Scott Morrison, like Malcolm Turnbull before him, has marched largely in lock-step with Washington; and led the way with the ban on Huawei. Despite Australian companies’  economic dependence on Chinese markets, Australia’s rulers depend far more on US and British capitalists for investment and finance, and have long seen their political and strategic interests in the region as tied up with US dominance.

A measure of how serious the situation is can be gathered by the way Morrison introduced the government’s new Defence Strategic update, describing the current situation as just like the 1930s and boasting of the massive increase in money for weapons. Or the way The Australian newspaper greeted the update: “Australia must be up for conventional war” was the headline on their staff writer’s report.

A series of articles went on to demand even more money for the military: “If we’re sliding towards conflict then the money must flow”; “We’re going to need a defence force with real bite”; “Australia’s best defence is a good offence as China flexes muscles in region”; “Pax Americana is still our best hope”; “Scott Morrison is right: we need to defend ourselves”.

We do need to defend ourselves; from Scott Morrison and the nasty bosses he rules for.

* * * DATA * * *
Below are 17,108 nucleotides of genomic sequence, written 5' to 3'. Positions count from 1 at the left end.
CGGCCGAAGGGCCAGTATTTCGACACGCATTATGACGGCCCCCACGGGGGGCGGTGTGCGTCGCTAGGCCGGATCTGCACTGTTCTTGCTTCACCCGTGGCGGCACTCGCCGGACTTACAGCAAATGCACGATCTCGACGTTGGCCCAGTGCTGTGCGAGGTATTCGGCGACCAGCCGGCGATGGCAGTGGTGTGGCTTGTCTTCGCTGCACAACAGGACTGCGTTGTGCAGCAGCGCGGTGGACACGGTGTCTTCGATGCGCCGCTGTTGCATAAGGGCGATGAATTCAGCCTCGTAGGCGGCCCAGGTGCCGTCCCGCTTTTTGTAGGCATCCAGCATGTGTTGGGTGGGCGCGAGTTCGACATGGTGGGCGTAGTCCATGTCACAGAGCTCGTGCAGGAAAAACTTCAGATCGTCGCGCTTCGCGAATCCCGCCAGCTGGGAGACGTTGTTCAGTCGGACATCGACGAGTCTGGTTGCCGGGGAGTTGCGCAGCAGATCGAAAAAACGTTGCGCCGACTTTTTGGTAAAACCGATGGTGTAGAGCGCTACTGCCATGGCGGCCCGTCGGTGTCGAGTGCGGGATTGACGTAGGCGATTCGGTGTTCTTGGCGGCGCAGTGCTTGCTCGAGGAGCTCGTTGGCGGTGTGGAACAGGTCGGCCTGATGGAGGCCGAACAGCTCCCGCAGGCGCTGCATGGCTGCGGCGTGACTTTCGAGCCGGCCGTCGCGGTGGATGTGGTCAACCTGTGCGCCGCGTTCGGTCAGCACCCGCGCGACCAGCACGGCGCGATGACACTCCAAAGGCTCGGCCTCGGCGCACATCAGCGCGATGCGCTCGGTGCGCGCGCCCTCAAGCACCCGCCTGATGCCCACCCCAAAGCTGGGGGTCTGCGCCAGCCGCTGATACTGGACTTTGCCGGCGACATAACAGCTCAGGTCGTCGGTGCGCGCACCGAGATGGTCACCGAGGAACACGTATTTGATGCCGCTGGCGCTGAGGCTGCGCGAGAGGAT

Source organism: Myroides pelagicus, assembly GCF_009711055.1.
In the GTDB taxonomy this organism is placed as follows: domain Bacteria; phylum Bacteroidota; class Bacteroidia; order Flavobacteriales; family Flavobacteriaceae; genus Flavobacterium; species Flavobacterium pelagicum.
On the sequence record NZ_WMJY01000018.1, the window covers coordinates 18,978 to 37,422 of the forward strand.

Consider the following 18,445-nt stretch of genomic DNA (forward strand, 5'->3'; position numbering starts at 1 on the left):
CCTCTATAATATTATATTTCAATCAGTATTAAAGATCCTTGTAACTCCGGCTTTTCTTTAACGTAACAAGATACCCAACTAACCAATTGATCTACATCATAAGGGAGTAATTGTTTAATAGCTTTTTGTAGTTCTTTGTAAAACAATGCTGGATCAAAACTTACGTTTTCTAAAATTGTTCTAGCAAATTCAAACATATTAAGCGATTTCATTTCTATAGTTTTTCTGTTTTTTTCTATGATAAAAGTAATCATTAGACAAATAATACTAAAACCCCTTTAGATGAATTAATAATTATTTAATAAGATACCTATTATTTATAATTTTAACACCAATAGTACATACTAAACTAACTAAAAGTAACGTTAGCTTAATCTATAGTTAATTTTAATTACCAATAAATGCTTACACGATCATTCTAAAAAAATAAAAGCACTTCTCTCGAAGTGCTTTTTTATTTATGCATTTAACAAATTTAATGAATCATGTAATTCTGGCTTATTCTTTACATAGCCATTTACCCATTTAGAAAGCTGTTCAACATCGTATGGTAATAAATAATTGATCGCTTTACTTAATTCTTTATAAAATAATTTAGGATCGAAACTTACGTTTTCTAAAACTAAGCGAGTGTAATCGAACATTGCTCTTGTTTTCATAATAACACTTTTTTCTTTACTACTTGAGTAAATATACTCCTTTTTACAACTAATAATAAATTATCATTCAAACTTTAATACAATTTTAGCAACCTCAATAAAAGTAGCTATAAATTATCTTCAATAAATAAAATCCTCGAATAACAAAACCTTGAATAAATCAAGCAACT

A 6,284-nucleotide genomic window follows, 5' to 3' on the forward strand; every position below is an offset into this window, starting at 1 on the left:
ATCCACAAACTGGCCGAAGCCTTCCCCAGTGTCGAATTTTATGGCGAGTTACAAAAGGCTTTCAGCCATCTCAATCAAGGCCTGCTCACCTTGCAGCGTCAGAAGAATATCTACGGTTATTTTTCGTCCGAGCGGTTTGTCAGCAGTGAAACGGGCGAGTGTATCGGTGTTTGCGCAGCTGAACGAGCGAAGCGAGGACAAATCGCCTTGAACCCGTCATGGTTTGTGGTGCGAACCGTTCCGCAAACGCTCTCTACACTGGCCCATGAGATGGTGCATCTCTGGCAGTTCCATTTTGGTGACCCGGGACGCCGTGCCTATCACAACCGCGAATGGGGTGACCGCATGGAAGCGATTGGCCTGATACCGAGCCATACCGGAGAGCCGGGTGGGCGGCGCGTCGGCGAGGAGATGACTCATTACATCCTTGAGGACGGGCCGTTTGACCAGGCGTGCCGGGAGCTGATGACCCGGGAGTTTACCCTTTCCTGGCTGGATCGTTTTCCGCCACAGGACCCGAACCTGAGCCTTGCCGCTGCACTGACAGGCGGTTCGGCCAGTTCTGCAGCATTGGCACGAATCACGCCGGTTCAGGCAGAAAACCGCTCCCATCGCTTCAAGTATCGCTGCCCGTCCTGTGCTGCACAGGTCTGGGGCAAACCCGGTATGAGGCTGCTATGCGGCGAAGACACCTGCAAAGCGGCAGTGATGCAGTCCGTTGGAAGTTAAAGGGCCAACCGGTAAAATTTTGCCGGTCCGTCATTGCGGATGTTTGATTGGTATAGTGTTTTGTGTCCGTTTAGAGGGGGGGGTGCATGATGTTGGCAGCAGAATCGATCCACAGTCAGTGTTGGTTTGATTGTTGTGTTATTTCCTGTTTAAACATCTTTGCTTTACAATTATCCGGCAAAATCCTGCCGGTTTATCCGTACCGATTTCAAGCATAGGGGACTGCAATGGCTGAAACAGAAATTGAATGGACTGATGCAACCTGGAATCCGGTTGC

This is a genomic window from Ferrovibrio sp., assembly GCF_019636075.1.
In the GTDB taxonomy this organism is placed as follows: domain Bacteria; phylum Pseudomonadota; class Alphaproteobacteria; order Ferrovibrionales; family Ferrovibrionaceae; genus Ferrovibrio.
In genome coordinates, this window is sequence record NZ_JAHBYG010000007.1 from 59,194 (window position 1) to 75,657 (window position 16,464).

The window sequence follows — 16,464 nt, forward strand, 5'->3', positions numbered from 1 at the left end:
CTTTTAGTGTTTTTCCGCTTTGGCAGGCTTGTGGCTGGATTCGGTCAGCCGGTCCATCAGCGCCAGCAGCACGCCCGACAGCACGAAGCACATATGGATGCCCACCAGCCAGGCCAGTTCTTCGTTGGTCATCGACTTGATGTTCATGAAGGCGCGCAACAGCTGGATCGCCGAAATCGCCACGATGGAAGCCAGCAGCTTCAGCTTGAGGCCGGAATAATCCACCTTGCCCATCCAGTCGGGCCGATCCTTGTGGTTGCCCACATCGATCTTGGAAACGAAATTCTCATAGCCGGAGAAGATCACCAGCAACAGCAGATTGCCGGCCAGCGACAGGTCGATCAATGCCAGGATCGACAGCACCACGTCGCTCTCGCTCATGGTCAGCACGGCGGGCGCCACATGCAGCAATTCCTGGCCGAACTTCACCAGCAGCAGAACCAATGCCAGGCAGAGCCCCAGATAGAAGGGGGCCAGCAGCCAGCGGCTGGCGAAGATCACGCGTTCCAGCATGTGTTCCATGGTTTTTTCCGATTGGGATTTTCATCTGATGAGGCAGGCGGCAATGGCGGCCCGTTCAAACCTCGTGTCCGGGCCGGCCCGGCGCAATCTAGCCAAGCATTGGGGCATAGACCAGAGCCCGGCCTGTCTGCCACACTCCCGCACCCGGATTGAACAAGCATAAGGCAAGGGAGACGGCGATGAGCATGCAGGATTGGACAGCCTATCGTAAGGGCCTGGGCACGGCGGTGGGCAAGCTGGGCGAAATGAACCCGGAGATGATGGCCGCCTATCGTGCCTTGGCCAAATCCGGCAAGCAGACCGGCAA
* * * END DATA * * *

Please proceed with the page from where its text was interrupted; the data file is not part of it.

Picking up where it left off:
In 1915, in the midst of despair that workers were killing each other to advance the imperial ambitions of their exploiters and oppressors, Bukharin, Lenin, Rosa Luxemburg, John Maclean, Tom Barker and countless other socialists, argued that the way out from war was for the ordinary people of the world to turn against their bosses and their generals.

It was no pipedream. In the middle of the war, Australian workers twice voted against conscription, and launched one of the biggest strikes in our history. A mutiny by German sailors and an uprising by German workers unexpectedly ended the war in November 1918.

Today, nothing fundamental has changed.

The Chinese regime is nasty, brutal and ruthless. But its global power is still dwarfed by that of American imperialism, and it’s American imperialism our government wants us to fight to defend.

Millions of ordinary Australians have long distrusted American imperialism. The campaign for an invasion of Iraq in 2003 was met by some of the largest demonstrations in our history, along with massive protests in the US and around the world.

That movement failed because it lacked sufficient determination to fight on; and too few understood the roots of American imperialism in the capitalist system.

Today, in the wake of the Global Financial Crisis there is enormously greater anger at the misery imposed by capitalism, especially in the US.

The inspiring Black Lives Matter movement, the growing resistance to vicious employers in the US, are all grounds on which an anti-war, anti-imperialist movement can be built there.

Our interests too lie in tearing down American imperialism and stopping the military build-up of our rulers; along with the rotten system that spawned them.